"The translation remains faithful to the original while at the same time it preserves a certain local color, an accent of sorts that conveys the Moroccan flavors of the stories. This anthology helps to fill a huge gap in the library of Arabic literature in translation."—William Granara, Center for Middle Eastern Studies, Harvard University
"The stories provide key insights and commentary on social and cultural transformations in the modern Moroccan scene and offer profound reflections on the human condition. They reflect Zafzaf's concern with many issues that are still poignantly current today, such as: how individuals struggle to survive, how they cope with social marginalization and disillusionment, and how one can navigate identity in a world of often conflicting and paradoxical realities."—Ahmed Idrissi Alami, Purdue University
"Zafzaf offers visions of Moroccan culture and its traditions in an easygoing style that is well-nigh incomparable."—World Literature Today
"A dazzling array of the most unlikely of literary heroes. It is a welcome first introduction to Zafzaf's writing in translation; we can only hope that more will follow."—Society for Contemporary Thought and the Islamicate World
A master of the short story form, Muhammad Zafzaf is one of Morocco’s greatest narrative writers. This anthology, the first collection of his work translated into English, is a tribute to the remarkable influence he exerted on an entire generation of Moroccan storytellers.
Zafzaf’s stories are set within a variety of contexts, each portraying a slice of life, a simple struggle for survival in a challenging world that is changing at a rapid pace. Narrative time is reduced to a single glimpse in these stories, full of irony, sarcasm, and sympathy. He covers all aspects of Moroccan life, from remote rural villages to modern cities. The stories in this collection explore the various myths, beliefs, and traditions that operate within Moroccan culture, questioning them from a distance in an easy, conversational manner that is the hallmark of Zafzaf’s style.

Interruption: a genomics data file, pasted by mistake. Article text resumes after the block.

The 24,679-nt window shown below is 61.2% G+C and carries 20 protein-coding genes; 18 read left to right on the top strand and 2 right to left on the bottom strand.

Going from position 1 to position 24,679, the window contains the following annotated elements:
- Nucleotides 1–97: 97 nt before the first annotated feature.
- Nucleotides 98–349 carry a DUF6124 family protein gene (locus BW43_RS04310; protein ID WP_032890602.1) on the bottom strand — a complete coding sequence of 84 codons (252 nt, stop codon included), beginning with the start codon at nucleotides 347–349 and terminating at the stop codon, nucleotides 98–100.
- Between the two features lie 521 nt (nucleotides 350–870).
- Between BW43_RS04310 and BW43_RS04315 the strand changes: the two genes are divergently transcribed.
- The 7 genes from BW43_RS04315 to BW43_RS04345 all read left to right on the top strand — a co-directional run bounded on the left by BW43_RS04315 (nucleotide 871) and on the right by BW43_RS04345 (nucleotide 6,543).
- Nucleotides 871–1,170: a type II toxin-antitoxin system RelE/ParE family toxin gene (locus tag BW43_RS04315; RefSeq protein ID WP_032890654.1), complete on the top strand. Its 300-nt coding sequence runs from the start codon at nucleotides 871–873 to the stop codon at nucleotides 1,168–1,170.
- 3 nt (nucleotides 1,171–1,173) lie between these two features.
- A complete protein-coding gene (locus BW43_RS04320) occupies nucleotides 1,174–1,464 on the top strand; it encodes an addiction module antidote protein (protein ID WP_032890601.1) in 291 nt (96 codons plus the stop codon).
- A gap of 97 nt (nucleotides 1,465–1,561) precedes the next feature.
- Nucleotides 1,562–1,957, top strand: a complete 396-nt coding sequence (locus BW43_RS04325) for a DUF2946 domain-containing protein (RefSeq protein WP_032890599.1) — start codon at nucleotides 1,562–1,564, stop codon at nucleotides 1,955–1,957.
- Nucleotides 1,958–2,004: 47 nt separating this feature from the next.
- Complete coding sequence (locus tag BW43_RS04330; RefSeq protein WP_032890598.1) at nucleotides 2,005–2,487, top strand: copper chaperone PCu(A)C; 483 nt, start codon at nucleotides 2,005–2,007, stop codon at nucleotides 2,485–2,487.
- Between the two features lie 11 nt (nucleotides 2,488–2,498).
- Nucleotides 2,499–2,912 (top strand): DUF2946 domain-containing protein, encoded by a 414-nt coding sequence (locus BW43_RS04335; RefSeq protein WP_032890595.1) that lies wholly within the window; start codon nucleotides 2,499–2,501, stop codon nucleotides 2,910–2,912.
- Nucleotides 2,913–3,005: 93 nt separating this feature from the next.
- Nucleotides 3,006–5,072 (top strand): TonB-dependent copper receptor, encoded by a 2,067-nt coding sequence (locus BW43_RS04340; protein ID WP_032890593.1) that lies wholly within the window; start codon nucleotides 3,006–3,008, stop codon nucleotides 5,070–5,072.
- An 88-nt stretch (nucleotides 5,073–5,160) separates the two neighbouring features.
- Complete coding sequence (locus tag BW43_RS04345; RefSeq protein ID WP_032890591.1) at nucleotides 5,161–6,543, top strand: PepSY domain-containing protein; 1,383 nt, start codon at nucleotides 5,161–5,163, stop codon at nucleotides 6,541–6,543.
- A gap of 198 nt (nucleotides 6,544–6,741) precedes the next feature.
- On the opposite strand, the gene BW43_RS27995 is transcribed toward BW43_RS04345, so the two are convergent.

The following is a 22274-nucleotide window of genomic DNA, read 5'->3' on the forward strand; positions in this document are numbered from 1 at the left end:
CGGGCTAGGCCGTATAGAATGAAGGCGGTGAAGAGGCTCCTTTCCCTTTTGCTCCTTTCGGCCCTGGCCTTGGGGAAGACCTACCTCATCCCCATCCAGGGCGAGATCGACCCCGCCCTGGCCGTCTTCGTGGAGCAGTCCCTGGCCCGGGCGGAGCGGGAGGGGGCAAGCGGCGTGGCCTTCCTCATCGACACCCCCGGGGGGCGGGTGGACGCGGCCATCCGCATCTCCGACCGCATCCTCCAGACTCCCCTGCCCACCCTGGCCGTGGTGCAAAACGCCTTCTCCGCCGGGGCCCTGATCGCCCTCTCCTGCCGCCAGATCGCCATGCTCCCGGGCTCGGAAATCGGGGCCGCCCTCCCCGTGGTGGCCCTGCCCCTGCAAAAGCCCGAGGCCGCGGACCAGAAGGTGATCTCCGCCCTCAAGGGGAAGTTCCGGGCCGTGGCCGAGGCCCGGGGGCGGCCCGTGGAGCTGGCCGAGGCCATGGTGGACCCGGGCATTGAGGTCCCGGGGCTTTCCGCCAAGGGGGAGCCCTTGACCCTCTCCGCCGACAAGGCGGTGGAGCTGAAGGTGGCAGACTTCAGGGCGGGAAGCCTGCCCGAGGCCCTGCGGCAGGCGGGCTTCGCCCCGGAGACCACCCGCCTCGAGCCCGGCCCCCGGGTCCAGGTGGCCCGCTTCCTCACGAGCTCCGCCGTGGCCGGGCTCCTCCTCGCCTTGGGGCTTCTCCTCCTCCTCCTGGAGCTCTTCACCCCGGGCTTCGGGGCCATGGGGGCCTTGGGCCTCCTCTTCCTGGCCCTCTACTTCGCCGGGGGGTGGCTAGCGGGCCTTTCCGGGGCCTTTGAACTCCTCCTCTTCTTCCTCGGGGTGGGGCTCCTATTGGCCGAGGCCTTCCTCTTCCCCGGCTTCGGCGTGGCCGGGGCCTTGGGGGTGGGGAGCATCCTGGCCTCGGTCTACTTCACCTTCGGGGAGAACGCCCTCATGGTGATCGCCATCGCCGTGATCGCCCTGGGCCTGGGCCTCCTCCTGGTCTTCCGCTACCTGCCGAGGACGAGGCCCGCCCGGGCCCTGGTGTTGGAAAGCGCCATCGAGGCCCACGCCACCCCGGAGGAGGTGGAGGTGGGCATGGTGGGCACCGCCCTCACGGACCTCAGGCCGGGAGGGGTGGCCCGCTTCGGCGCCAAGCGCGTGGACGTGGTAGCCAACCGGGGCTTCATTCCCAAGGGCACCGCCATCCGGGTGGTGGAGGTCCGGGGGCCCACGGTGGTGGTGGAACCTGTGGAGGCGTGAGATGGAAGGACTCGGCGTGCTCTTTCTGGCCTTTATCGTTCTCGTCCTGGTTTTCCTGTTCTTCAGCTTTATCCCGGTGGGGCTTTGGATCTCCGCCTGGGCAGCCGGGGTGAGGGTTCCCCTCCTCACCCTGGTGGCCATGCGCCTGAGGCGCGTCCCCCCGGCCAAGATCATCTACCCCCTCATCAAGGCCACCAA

Muhammad Zafzaf (1945–2001) was one of the most prominent writers of the Maghreb. The author of dozens of novels and short stories, Zafzaf was celebrated for his innovative, modernist, and aesthetic literature rooted in the detailed daily anxieties of the ordinary Moroccan.
Mbarek Sryfi is a lecturer at the University of Pennsylvania and an adjunct assistant professor at Mercer County Community College in New Jersey. His translations have appeared in CELAAN, Metamorphos, World Literature Today, and Banipal.
Roger Allen is Sascha Jane Patterson Harvie Professor of Social Thought and Comparative Ethics, School of Arts and Sciences, and professor emeritus of Arabic and comparative literature at the University of Pennsylvania.
6 x 9, 296 pages